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Lipid Profile, Serum

Number of parameters covered 7

This test measures the amount of cholesterol and other fats in your blood. Cholesterol and triglycerides are fats. These fats are important for cell health, but they can be harmful when they build up in the blood. .

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Synonyms/Also Known as

Lipid Panel, Coronary Risk Panel

Related tests

Cholesterol, HDL Cholesterol, LDL Cholesterol, Triglycerides, Direct LDL Cholesterol, VLDL Cholesterol, Cardiac Risk Assessment, Lp-PLA2, ApoA-I, ApoB, Lp(a), LDL Particle Testing

Why get tested?

To assess the risk of developing a heart disease and to monitor its treatment

When to get tested?

As a screening test when no risk factors are present and to monitoring at regular intervals when risk factors are present. When high risk levels are present in the prior results and to monitor the effectiveness of treatment.

Sample required

Blood

Test preparation needed

It is recommended that the person fasting for at least 10-12 hours before the test. Person is advised not to eat or drink anything except water prior to the test

About The Test

How is it used
The lipid profile is used to assess the risk of developing a heart disease and to monitor its treatment. Lipids are fats and fat-like substances which are important constituents of cells and are rich sources of energy. It is necessary to monitor and maintain healthy levels of these lipids to stay healthy. The results of the lipid profile are evaluated along with other known risk factors associated with heart disease to plan and monitor treatment. Treatment options like lifestyle changes such as diet and exercise or lipid-lowering medications such as statins may be considered depending on the values of the lipid profile. A lipid profile typically includes total cholesterol, high density lipoproteins (HDL), low density lipoprotein (LDL), chylomicrons, triglycerides, very low density lipoproteins (VLDL), Cholesterol/HDL ratio. Total cholesterol is the measure of all the cholesterol in all the lipoprotein particles. High-density lipoprotein (HDL), often called as good cholesterol measures all the cholesterol in HDL particles. HDL cholesterol removes all the excess cholesterol by carrying it to the liver. Low-density lipoprotein (LDL) is often called bad cholesterol as it contributes to atherosclerosis. Usually, the amount of LDL is calculated with the results of total cholesterol, HDL, and triglycerides. Triglycerides measures all the triglycerides in all the lipoprotein particles, most is in the very low-density lipoproteins (VLDL). Very low-density lipoprotein (VLDL) is calculated from triglycerides, based on the typical composition of VLDL particles. Cholesterol/HDL ratio also calculated as a part of lipid profile. The test for total cholesterol is used alone or in combination with other tests of lipid profile to predict the risk of developing a heart disease and to monitor its treatment. High blood cholesterol is associated with heart disease, atherosclerosis and/or increased risk of death due to heart attacks. Hence total cholesterol testing is considered as a routine screening test. Total cholesterol test results, other parameters of lipid profile and risk factors of heart disease are important to plan treatment and follow-up. The low-density lipoprotein (LDL) test is used as part of a lipid profile to assess the risk of heart diseases and to monitor its treatment. LDL is not measured directly but is calculated from the results of total cholesterol, HDL and triglycerides. This calculation is accurate in most of the cases but becomes inaccurate when triglycerides are high (i.e., > 400 mg/dL). In such cases, LDL is to be measured directly.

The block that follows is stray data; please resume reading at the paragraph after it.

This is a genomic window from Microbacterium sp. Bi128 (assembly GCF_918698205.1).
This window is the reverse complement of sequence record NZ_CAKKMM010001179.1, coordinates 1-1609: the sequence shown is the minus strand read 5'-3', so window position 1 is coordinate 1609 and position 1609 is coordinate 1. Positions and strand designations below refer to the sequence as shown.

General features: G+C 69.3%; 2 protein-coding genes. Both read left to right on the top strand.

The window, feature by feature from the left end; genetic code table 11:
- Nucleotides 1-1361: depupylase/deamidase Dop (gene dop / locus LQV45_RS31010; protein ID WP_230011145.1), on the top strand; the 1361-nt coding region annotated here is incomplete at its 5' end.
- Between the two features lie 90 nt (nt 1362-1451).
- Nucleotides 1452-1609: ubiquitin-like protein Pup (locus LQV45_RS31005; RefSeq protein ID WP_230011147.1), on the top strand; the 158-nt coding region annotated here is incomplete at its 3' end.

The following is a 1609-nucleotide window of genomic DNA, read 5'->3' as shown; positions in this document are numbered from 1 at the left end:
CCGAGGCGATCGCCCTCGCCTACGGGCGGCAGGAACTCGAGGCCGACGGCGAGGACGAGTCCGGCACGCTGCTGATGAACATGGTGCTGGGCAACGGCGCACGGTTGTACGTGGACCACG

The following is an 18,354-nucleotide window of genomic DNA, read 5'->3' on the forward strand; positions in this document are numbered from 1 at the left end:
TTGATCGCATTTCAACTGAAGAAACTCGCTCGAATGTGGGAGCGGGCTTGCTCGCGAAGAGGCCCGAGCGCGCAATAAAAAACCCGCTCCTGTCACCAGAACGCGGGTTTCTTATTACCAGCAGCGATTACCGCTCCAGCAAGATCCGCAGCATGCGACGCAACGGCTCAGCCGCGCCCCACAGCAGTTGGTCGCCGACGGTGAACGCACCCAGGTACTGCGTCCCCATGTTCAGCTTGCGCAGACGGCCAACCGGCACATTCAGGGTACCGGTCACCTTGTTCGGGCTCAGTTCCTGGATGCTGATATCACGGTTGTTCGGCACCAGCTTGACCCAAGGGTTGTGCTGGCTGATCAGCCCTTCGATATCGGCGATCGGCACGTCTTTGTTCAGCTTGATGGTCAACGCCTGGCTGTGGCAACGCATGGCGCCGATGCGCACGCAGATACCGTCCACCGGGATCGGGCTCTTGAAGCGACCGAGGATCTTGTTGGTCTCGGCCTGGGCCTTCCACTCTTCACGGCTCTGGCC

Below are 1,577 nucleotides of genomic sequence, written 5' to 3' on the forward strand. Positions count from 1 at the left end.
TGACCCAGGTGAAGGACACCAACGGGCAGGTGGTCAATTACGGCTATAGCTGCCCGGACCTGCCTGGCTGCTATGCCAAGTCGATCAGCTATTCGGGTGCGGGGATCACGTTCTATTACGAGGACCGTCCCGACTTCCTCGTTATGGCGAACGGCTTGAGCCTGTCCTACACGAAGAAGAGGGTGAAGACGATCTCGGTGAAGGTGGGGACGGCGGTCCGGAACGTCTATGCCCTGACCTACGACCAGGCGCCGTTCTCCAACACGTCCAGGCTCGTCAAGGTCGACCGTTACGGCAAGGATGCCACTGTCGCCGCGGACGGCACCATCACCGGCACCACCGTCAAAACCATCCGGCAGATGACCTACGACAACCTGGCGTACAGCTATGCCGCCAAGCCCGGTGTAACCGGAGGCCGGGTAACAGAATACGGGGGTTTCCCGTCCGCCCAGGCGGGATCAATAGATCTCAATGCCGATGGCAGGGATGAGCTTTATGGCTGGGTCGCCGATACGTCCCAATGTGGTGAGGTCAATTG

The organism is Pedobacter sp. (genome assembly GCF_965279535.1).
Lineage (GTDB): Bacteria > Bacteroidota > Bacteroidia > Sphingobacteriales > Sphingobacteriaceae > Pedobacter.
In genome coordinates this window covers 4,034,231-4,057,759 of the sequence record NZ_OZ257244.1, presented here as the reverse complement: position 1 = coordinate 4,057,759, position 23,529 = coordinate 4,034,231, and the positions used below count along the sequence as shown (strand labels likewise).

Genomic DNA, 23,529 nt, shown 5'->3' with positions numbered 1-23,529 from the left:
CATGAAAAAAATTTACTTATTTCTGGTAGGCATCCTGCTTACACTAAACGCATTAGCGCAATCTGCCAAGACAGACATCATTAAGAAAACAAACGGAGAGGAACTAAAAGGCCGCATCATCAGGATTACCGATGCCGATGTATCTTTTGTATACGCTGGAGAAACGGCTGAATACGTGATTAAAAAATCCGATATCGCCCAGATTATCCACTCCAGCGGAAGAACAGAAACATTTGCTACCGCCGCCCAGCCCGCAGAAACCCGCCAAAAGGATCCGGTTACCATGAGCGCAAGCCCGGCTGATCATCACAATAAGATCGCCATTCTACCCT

FAQ’s

1. What is the plan of treatment if lipid levels are unhealthy?

Lifestyle modifications are necessary to maintain healthy lipid levels. A diet low in saturated fat and trans unsaturated fats, avoiding smoking, controlling hypertension and diabetes, and moderate exercise. Drug therapy may be initiated on the basis of the results of the lipid profile.

2. Is lipid profile necessary in a person with total cholesterol levels less than 200 mg/dL on screening?

If the total cholesterol is below 200 mg/dl and there is no family history of heart disease or other risk factors, a complete lipid profile is not required. However, an HDL cholesterol test is important to ruleout low HDL.

3. What is a low-density lipoprotein (LDL) test?

The low-density lipoprotein (LDL) test is used as part of a lipid profile to assess the risk of heart diseases and to monitor its treatment. LDL is not measured directly but is calculated from the results of total cholesterol, HDL and triglycerides. This calculation is accurate in most of the cases but becomes inaccurate when triglycerides are high (i.e., > 400 mg/dL). In such cases, LDL is to measured directly.

4. What is LDL-P test?

LDL-P test measures the number of LDL particles, rather than measuring the amount of LDL-cholesterol. The number of LDL particles, and their size, is an additional factor to consider when determining the risk for cardiovascular diseases.